Mahler attended to the gentle bobbing motion of the Kronprinzessin Cecilie: a buoyant object atop a universe of water. He listened to the lapping of the waves upon the coursing hull beneath, to the faint hum of the engines, whose tremor he could also sense underfoot. But seeking the unknowable – ever pursuing Goethe’s unbeschreibliches – he mainly heard the unhearable: the quivering metaphysic of the dark starless night.
Horowitz is a master of what I would call “passionate scholarship.” He has a stake in what he writes. There is a lot of very sensitive skin in his game. As a literary writer he is at heart the free-spirited scholar he has been for decades; his prose frames in precise words the psychological ambiguities of personalities no less than the nu- ances of musical compositions or performances. His deep historical knowledge blends with his narrative imagination to bring to life the sounds, the smells, the physical textures, the very air his characters breathed: Gustav and Alma Mahler are, at the same time, accurate historical portraits and haunting literary presences.
–Antonio Muñoz Molina, Winner of the Jerusalem Prize
Despite his emotions having so often been on show, there has always been something enigmatic and unknowable about Gustav Mahler. But where biographers and other musicologists have struggled, Joseph Horowitz succeeds brilliantly in revealing the inner Mahler in this powerful and moving novel. It is a triumph of historical imagination.
–Richard Aldous, author of Tunes of Glory: The Life of Malcolm Sargent; Eugene Meyer Professor of History and Culture, Bard College
If we want to get closer to the “truth” of Mahler and his music, if we hope to improve our understanding of the person and his crea- tions, we need to acknowledge the role our imagination must play in the learning process. In the case of Mahler, the essential facts have long been known. What we need now are fresh attempts to conceive what further truths they might contain. Joseph Horowitz’s brilliant novel reveals much to us about who Mahler was, what he accomplished, and how he related to his world. Readers will be as eager to study it as they would any biography, and they can expect to learn as much.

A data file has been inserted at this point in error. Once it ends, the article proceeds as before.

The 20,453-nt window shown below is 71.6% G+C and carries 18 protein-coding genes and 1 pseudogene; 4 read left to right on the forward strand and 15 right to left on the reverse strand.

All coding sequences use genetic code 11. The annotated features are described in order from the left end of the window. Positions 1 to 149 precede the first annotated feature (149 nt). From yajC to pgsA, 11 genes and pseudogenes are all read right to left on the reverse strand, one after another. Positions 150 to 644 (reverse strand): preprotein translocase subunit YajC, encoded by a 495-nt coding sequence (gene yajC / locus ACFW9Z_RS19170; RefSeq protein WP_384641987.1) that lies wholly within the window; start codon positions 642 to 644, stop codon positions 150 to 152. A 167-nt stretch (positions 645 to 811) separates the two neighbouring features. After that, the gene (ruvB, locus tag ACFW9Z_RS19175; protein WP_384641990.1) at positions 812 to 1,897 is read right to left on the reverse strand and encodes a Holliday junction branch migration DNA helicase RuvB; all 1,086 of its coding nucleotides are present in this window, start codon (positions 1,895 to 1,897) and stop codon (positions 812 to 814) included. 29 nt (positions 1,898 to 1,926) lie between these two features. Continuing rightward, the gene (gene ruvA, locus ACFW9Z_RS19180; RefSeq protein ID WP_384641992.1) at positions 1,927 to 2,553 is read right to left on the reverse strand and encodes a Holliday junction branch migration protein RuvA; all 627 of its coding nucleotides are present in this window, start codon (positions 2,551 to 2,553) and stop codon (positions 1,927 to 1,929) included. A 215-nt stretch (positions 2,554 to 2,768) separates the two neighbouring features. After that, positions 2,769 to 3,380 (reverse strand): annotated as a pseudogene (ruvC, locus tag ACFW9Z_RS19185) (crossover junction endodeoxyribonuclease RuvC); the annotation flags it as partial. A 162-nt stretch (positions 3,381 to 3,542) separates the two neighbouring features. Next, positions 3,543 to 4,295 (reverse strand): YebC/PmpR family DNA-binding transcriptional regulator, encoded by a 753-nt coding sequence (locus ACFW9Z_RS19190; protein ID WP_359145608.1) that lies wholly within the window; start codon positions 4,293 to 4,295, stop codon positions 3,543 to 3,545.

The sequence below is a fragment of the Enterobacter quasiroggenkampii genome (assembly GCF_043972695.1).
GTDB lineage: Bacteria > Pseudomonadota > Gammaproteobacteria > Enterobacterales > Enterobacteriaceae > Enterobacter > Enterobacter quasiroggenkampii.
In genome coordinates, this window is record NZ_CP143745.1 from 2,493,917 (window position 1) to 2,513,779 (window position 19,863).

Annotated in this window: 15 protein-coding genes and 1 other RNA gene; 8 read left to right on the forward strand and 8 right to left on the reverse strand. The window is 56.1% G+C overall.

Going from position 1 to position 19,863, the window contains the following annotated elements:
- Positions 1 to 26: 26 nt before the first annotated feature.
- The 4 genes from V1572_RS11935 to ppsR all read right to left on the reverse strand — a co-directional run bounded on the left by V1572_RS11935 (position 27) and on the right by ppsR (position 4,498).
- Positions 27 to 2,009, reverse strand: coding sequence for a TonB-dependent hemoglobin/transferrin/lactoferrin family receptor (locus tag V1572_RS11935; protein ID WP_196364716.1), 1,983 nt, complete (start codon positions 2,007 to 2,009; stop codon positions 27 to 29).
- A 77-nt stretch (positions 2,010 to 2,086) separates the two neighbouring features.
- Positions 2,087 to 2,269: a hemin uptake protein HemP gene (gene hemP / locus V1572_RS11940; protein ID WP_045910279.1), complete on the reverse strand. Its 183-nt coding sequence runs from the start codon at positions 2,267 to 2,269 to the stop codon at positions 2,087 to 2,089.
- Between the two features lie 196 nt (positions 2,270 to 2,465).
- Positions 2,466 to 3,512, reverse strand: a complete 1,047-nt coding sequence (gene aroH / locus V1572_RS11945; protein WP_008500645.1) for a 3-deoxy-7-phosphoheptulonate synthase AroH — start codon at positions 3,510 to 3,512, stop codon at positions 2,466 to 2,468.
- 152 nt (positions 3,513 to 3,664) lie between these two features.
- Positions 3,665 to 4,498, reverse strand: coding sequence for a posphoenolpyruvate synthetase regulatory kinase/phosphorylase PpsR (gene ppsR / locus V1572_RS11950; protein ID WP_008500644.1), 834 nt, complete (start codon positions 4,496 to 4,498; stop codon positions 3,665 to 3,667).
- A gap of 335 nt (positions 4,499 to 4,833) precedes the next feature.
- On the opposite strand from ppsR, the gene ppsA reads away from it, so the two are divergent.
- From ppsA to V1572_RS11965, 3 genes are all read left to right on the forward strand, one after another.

–Charles Youmans, Author of Mahler and Strauss: In Dialogue (2016); editor of Mahler in Context (2021); Professor of Musicology, Penn State University
Joe Horowitz’s The Marriage portrays Mahler with more power and poignancy than anyone else ever has. Set in a spider web of New York City wealth, power, and intrigue, the writing is so profoundly personal, so searingly intimate, that it is sometimes painful to read – to get that close to Mahler and his wife Alma – “the most beautiful woman in Vienna.” I found myself unable to resist reading passages several times. This is a book for people who love Mahler and long to know him intimately (and there are millions) – a truer, more human Mahler than we have ever before encountered. Alma is also fabulously drawn, with all her love and antipathy towards her husband.
–JoAnn Falletta, Music Director, the Buffalo Philharmonic Orchestra
Persuasive and fair. It is refreshing to see this chapter of Gustav Mahler’s biography from an American perspective, written by someone not automatically biased in favor of Europe.
–Karol Berger, Author of Beyond Reason: Wagner contra Nietzsche; Osgood Hooker Professor in Fine Arts, Stanford University